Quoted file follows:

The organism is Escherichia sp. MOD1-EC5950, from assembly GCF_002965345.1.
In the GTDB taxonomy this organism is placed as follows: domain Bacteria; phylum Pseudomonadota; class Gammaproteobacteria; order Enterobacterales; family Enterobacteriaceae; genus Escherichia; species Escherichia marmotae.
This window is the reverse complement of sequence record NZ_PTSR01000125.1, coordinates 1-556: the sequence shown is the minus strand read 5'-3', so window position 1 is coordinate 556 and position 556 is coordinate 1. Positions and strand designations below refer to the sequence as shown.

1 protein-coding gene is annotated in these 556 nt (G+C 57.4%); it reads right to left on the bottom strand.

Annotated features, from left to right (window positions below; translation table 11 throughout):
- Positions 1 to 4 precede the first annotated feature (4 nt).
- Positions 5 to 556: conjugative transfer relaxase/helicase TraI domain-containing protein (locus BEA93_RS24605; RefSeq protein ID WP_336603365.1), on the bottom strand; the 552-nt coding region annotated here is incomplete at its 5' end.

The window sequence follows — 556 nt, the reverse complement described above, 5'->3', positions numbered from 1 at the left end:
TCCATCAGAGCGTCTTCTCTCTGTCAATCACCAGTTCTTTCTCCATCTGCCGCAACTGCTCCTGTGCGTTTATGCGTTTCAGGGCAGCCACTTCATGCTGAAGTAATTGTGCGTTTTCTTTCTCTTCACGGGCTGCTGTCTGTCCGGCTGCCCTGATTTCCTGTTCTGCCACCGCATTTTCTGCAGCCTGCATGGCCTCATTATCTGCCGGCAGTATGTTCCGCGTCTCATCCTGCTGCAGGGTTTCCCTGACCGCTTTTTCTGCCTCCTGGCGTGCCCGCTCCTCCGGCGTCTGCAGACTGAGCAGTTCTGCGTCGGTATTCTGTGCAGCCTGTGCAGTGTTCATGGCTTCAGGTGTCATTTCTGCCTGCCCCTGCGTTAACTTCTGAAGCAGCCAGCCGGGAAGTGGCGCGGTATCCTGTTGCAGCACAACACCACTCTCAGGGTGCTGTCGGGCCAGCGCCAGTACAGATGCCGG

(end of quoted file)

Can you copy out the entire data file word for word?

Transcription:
The organism is Escherichia sp. MOD1-EC5950, from assembly GCF_002965345.1.
In the GTDB taxonomy this organism is placed as follows: domain Bacteria; phylum Pseudomonadota; class Gammaproteobacteria; order Enterobacterales; family Enterobacteriaceae; genus Escherichia; species Escherichia marmotae.
This window is the reverse complement of sequence record NZ_PTSR01000125.1, coordinates 1-556: the sequence shown is the minus strand read 5'-3', so window position 1 is coordinate 556 and position 556 is coordinate 1. Positions and strand designations below refer to the sequence as shown.

1 protein-coding gene is annotated in these 556 nt (G+C 57.4%); it reads right to left on the bottom strand.

Annotated features, from left to right (window positions below; translation table 11 throughout):
- Positions 1 to 4 precede the first annotated feature (4 nt).
- Positions 5 to 556: conjugative transfer relaxase/helicase TraI domain-containing protein (locus BEA93_RS24605; RefSeq protein ID WP_336603365.1), on the bottom strand; the 552-nt coding region annotated here is incomplete at its 5' end.

The window sequence follows — 556 nt, the reverse complement described above, 5'->3', positions numbered from 1 at the left end:
TCCATCAGAGCGTCTTCTCTCTGTCAATCACCAGTTCTTTCTCCATCTGCCGCAACTGCTCCTGTGCGTTTATGCGTTTCAGGGCAGCCACTTCATGCTGAAGTAATTGTGCGTTTTCTTTCTCTTCACGGGCTGCTGTCTGTCCGGCTGCCCTGATTTCCTGTTCTGCCACCGCATTTTCTGCAGCCTGCATGGCCTCATTATCTGCCGGCAGTATGTTCCGCGTCTCATCCTGCTGCAGGGTTTCCCTGACCGCTTTTTCTGCCTCCTGGCGTGCCCGCTCCTCCGGCGTCTGCAGACTGAGCAGTTCTGCGTCGGTATTCTGTGCAGCCTGTGCAGTGTTCATGGCTTCAGGTGTCATTTCTGCCTGCCCCTGCGTTAACTTCTGAAGCAGCCAGCCGGGAAGTGGCGCGGTATCCTGTTGCAGCACAACACCACTCTCAGGGTGCTGTCGGGCCAGCGCCAGTACAGATGCCGG